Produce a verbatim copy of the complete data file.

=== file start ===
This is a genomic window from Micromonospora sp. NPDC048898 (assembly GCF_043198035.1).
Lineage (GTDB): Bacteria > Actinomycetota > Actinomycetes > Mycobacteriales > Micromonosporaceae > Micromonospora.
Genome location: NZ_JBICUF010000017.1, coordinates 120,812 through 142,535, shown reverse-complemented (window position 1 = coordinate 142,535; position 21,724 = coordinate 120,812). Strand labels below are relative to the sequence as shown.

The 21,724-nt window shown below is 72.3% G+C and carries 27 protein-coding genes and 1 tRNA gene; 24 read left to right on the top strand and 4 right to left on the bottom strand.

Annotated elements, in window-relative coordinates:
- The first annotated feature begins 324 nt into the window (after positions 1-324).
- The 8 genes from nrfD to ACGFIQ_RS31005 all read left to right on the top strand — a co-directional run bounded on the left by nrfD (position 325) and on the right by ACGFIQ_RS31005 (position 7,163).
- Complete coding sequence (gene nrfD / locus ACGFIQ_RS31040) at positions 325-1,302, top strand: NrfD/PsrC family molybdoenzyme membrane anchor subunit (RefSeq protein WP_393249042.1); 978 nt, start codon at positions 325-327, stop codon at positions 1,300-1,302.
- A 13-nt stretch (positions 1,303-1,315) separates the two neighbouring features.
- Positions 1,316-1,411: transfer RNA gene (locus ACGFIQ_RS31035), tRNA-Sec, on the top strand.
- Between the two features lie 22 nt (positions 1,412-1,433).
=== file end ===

This is a genomic window from Micromonospora sp. NPDC048898 (assembly GCF_043198035.1).
Lineage (GTDB): Bacteria > Actinomycetota > Actinomycetes > Mycobacteriales > Micromonosporaceae > Micromonospora.
Genome location: NZ_JBICUF010000017.1, coordinates 120,812 through 142,535, shown reverse-complemented (window position 1 = coordinate 142,535; position 21,724 = coordinate 120,812). Strand labels below are relative to the sequence as shown.

The 21,724-nt window shown below is 72.3% G+C and carries 27 protein-coding genes and 1 tRNA gene; 24 read left to right on the top strand and 4 right to left on the bottom strand.

Annotated elements, in window-relative coordinates:
- The first annotated feature begins 324 nt into the window (after positions 1-324).
- The 8 genes from nrfD to ACGFIQ_RS31005 all read left to right on the top strand — a co-directional run bounded on the left by nrfD (position 325) and on the right by ACGFIQ_RS31005 (position 7,163).
- Complete coding sequence (gene nrfD / locus ACGFIQ_RS31040) at positions 325-1,302, top strand: NrfD/PsrC family molybdoenzyme membrane anchor subunit (RefSeq protein WP_393249042.1); 978 nt, start codon at positions 325-327, stop codon at positions 1,300-1,302.
- A 13-nt stretch (positions 1,303-1,315) separates the two neighbouring features.
- Positions 1,316-1,411: transfer RNA gene (locus ACGFIQ_RS31035), tRNA-Sec, on the top strand.
- Between the two features lie 22 nt (positions 1,412-1,433).